We have been discussing the output parameters of the PSU so far but the efficiency counts its input parameters in. It means what percent of the power taken from the mains is converted into the power the PSU yields into the load. The difference is wasted for heating the PSU up.
The current version of the ATX12V 2.2 standard restricts the PSU efficiency from below: minimum of 72% at typical load, 70% at full load and 65% at low load. Besides that, there are optional numbers (an efficiency of 80% at typical load) and the voluntary certification program “80 Plus” which requires that the PSU has an efficiency of 80% and higher at loads from 20% to maximum. The new certification program Energy Star 4.0 has the same requirements as in the 80 Plus standard.
The efficiency of a PSU depends on the input voltage. The higher that voltage is, the better the efficiency. The difference in efficiency between the 110V and 220V power grids is about 2%. Moreover, different samples of the same PSU model may vary in efficiency by 1-2% due to the variations in the parameters of the components employed.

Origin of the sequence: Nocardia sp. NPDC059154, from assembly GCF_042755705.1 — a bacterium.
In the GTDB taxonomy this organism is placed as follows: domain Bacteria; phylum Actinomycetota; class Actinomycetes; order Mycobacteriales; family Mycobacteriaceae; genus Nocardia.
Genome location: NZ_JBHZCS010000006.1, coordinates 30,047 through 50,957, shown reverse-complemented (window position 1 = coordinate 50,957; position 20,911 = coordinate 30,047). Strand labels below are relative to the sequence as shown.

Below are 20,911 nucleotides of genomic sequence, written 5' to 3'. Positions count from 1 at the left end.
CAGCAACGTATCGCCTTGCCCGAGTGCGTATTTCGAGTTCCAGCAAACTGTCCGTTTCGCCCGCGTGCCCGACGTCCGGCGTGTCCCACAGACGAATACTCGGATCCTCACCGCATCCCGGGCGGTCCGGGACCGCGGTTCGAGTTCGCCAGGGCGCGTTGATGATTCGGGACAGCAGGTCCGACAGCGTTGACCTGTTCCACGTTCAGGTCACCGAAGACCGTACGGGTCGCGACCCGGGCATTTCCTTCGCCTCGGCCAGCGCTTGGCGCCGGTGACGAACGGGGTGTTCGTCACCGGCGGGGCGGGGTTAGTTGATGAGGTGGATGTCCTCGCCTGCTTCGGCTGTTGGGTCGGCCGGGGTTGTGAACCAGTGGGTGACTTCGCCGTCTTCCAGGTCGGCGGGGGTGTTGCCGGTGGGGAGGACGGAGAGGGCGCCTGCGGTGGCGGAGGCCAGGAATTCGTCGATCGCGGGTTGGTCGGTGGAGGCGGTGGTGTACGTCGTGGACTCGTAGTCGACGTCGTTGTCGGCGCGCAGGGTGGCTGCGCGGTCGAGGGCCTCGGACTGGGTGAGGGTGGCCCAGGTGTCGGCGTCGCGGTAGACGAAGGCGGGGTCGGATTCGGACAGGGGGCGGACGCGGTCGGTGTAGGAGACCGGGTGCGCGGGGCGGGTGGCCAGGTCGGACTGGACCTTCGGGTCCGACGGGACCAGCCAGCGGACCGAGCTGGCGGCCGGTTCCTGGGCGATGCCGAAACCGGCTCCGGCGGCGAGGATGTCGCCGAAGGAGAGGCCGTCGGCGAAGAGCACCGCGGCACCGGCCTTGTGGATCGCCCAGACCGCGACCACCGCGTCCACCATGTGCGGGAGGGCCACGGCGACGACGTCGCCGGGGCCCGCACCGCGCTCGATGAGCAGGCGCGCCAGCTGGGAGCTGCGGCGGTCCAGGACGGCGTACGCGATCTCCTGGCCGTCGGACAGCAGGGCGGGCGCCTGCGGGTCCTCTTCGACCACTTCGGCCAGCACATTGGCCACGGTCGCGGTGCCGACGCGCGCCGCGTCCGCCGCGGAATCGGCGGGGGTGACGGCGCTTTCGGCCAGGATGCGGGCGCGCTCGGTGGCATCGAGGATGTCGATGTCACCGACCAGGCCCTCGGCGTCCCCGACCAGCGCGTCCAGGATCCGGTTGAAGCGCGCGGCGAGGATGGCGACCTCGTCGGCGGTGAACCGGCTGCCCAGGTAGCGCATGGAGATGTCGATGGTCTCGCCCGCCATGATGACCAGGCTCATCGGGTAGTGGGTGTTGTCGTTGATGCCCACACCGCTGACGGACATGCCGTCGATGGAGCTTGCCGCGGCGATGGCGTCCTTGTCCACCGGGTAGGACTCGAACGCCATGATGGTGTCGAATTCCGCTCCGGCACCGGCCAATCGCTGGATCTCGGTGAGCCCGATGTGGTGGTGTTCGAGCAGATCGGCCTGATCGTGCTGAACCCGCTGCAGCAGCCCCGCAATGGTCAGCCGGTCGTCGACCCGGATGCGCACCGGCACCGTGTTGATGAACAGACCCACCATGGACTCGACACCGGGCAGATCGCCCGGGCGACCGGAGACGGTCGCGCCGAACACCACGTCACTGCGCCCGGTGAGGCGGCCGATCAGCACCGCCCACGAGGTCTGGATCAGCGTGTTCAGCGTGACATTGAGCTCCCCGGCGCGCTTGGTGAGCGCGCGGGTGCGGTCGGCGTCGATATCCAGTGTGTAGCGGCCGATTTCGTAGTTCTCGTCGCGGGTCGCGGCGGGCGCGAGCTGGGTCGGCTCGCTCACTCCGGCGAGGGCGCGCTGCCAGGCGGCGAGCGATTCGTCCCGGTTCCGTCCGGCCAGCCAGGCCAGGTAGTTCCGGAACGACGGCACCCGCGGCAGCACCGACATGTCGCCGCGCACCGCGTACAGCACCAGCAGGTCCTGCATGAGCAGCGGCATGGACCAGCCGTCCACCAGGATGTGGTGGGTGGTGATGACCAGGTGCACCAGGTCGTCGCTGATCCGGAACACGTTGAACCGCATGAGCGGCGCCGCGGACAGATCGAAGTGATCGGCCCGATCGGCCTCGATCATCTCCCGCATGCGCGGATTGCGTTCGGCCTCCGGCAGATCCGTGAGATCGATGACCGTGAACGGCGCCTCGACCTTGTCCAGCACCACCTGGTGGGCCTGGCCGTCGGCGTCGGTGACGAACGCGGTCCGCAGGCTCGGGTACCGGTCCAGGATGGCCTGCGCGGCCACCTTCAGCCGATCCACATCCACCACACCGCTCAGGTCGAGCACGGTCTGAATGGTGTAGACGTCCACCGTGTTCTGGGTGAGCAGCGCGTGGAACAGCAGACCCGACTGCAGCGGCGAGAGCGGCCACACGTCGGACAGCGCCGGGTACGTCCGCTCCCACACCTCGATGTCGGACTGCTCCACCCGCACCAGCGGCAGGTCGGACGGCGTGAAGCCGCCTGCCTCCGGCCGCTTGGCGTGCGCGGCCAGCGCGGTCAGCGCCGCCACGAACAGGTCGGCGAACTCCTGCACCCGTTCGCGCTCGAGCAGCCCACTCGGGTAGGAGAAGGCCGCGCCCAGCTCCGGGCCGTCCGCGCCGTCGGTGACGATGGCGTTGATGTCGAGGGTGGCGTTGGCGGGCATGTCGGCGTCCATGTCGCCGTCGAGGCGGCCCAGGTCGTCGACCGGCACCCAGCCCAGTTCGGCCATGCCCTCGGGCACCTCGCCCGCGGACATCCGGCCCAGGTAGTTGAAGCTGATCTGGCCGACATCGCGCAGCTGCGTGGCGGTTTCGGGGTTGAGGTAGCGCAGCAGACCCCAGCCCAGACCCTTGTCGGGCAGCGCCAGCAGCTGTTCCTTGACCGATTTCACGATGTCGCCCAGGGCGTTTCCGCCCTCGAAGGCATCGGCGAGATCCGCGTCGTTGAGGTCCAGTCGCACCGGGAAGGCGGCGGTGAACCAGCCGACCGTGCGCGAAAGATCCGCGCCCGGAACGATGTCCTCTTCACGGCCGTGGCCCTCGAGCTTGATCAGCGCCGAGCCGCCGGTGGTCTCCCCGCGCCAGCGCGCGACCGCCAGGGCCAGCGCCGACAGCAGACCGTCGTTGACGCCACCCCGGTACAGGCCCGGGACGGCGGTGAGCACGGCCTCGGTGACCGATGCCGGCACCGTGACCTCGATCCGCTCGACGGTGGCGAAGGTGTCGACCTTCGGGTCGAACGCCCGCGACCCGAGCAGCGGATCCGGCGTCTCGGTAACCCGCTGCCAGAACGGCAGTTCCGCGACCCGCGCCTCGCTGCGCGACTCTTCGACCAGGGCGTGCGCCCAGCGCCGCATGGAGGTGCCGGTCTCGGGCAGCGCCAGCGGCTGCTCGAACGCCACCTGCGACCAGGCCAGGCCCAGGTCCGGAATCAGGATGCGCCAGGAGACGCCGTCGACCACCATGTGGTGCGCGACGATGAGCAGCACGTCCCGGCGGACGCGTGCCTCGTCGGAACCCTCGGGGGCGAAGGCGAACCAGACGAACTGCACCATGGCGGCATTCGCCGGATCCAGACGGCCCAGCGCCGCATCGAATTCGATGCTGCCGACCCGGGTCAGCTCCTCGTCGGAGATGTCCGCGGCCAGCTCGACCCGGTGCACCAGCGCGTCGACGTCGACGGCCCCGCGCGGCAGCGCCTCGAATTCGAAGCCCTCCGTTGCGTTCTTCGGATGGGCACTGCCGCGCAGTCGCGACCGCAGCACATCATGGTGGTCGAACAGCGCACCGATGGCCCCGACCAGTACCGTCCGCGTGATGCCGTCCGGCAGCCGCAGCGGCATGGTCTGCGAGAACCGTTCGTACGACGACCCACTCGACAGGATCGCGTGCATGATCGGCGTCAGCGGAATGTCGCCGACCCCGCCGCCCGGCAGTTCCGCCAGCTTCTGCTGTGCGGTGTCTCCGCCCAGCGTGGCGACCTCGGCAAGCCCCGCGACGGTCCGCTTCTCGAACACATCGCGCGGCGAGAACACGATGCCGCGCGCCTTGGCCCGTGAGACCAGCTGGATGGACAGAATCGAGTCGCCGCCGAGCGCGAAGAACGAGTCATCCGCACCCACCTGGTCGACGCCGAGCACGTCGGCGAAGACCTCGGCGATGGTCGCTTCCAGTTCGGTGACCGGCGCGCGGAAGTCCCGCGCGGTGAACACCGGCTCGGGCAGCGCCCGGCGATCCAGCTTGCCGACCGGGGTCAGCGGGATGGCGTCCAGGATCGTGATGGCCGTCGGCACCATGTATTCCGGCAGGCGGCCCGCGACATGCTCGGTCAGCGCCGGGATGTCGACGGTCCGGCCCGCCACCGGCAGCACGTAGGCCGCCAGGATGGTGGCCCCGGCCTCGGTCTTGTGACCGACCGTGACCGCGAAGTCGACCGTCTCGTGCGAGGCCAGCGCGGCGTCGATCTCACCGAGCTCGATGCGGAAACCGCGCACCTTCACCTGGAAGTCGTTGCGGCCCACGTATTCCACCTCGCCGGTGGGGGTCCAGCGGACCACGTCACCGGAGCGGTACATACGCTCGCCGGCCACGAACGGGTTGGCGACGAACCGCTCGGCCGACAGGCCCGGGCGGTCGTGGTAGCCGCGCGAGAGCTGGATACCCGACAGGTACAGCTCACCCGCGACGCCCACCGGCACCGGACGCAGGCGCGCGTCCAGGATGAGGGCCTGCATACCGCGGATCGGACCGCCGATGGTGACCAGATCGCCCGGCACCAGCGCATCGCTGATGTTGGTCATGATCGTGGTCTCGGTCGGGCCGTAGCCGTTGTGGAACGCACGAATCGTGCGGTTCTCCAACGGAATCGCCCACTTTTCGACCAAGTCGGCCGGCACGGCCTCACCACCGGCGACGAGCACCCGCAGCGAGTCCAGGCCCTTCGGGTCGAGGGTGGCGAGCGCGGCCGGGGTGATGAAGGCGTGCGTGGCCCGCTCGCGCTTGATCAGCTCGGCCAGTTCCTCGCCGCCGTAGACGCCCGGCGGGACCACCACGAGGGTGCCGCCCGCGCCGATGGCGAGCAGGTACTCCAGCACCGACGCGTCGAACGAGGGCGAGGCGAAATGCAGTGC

In our tests we are changing the load on the PSU from 50W to the specified maximum in small steps and measure the amount of power the PSU consumes from the mains. The ratio of the output power to the input power is the efficiency of the PSU. This test produces a graph showing the dependence of efficiency on load.
The efficiency of typical switching PSUs grows up quickly along with the load, reaches the maximum, and then slowly lowers. This non-linearity has one interesting consequence: from the efficiency standpoint, it is better to buy a PSU whose specified output power is adequate to the load. If you take a PSU with a large reserve of power, it won’t be very efficient at low loads (like the 730W PSU whose efficiency is shown above is at a load of 200W).